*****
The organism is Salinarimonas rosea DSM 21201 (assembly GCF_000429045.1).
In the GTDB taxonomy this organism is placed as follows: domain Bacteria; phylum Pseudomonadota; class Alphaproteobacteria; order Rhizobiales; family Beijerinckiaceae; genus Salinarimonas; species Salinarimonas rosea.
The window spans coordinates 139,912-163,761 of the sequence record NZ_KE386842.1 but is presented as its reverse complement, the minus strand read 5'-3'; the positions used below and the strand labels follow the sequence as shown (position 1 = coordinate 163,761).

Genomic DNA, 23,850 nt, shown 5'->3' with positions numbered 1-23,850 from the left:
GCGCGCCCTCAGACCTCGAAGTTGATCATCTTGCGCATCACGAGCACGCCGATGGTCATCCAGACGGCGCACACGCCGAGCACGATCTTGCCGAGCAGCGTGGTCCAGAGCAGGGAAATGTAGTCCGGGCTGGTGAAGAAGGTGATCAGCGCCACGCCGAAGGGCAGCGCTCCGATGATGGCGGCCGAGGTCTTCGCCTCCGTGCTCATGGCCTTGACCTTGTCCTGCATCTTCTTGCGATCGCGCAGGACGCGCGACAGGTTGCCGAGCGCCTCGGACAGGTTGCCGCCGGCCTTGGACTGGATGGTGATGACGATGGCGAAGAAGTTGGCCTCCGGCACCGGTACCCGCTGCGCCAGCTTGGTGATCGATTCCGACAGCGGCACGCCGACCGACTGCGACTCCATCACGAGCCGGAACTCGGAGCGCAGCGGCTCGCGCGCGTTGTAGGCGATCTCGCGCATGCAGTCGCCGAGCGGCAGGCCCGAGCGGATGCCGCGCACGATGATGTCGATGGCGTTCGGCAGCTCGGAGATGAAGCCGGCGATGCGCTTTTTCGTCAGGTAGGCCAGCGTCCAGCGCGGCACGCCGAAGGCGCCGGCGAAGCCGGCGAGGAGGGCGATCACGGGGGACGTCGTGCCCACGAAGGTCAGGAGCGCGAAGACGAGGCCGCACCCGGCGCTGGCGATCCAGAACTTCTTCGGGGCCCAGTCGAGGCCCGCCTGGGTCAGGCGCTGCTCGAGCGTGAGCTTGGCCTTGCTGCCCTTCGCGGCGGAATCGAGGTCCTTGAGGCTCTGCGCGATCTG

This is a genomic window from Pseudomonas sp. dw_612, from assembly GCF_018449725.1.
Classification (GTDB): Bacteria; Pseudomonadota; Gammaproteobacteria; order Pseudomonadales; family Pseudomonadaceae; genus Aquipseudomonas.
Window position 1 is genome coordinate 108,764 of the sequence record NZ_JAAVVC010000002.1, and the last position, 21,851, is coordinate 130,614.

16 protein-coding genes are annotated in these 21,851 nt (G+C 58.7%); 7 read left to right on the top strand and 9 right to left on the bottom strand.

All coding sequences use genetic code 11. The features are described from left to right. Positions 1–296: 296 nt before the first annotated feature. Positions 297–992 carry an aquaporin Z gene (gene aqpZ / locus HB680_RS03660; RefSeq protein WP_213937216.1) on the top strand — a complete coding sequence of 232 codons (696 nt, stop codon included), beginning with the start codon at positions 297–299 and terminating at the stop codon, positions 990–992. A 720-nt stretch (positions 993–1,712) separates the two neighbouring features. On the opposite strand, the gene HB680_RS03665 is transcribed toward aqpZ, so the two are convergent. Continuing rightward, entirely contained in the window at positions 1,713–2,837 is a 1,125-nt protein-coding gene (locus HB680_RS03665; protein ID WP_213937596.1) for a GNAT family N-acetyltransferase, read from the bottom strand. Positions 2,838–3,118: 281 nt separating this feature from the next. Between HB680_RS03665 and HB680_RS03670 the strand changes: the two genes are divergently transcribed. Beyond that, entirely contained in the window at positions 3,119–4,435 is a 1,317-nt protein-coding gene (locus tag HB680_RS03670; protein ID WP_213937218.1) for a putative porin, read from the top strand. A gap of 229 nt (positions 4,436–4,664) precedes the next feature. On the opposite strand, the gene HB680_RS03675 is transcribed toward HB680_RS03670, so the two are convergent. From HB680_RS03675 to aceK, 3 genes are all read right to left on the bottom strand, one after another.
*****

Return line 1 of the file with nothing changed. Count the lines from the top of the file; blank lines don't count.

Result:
The organism is Salinarimonas rosea DSM 21201 (assembly GCF_000429045.1).